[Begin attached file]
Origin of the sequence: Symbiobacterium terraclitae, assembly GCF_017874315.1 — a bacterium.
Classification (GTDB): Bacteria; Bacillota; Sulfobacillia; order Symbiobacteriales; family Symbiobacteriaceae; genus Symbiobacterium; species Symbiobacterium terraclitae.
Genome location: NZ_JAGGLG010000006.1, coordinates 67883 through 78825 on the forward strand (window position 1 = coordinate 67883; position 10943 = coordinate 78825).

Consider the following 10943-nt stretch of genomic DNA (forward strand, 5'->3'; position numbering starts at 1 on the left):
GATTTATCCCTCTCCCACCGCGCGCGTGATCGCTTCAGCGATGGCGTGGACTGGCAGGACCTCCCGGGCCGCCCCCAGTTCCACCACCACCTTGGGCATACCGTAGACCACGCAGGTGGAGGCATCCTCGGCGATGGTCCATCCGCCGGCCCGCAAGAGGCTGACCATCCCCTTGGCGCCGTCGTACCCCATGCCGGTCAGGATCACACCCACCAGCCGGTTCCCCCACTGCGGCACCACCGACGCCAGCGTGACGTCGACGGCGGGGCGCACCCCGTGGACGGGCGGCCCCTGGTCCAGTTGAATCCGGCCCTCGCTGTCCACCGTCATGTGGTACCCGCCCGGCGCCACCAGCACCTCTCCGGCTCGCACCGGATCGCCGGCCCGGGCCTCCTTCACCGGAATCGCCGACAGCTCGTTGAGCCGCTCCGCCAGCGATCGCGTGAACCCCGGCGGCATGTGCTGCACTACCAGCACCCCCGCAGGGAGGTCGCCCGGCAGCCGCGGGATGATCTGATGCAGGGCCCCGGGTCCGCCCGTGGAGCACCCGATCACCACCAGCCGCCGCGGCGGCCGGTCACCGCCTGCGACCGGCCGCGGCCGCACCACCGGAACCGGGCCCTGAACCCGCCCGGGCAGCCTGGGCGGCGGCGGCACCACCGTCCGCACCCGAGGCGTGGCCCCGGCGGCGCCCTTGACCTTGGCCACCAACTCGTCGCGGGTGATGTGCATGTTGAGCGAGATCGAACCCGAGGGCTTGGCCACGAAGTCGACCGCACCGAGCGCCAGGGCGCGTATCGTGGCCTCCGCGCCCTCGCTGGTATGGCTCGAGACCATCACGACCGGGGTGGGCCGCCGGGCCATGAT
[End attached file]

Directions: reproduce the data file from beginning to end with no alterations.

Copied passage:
Origin of the sequence: Symbiobacterium terraclitae, assembly GCF_017874315.1 — a bacterium.
Classification (GTDB): Bacteria; Bacillota; Sulfobacillia; order Symbiobacteriales; family Symbiobacteriaceae; genus Symbiobacterium; species Symbiobacterium terraclitae.
Genome location: NZ_JAGGLG010000006.1, coordinates 67883 through 78825 on the forward strand (window position 1 = coordinate 67883; position 10943 = coordinate 78825).

Consider the following 10943-nt stretch of genomic DNA (forward strand, 5'->3'; position numbering starts at 1 on the left):
GATTTATCCCTCTCCCACCGCGCGCGTGATCGCTTCAGCGATGGCGTGGACTGGCAGGACCTCCCGGGCCGCCCCCAGTTCCACCACCACCTTGGGCATACCGTAGACCACGCAGGTGGAGGCATCCTCGGCGATGGTCCATCCGCCGGCCCGCAAGAGGCTGACCATCCCCTTGGCGCCGTCGTACCCCATGCCGGTCAGGATCACACCCACCAGCCGGTTCCCCCACTGCGGCACCACCGACGCCAGCGTGACGTCGACGGCGGGGCGCACCCCGTGGACGGGCGGCCCCTGGTCCAGTTGAATCCGGCCCTCGCTGTCCACCGTCATGTGGTACCCGCCCGGCGCCACCAGCACCTCTCCGGCTCGCACCGGATCGCCGGCCCGGGCCTCCTTCACCGGAATCGCCGACAGCTCGTTGAGCCGCTCCGCCAGCGATCGCGTGAACCCCGGCGGCATGTGCTGCACTACCAGCACCCCCGCAGGGAGGTCGCCCGGCAGCCGCGGGATGATCTGATGCAGGGCCCCGGGTCCGCCCGTGGAGCACCCGATCACCACCAGCCGCCGCGGCGGCCGGTCACCGCCTGCGACCGGCCGCGGCCGCACCACCGGAACCGGGCCCTGAACCCGCCCGGGCAGCCTGGGCGGCGGCGGCACCACCGTCCGCACCCGAGGCGTGGCCCCGGCGGCGCCCTTGACCTTGGCCACCAACTCGTCGCGGGTGATGTGCATGTTGAGCGAGATCGAACCCGAGGGCTTGGCCACGAAGTCGACCGCACCGAGCGCCAGGGCGCGTATCGTGGCCTCCGCGCCCTCGCTGGTATGGCTCGAGACCATCACGACCGGGGTGGGCCGCCGGGCCATGAT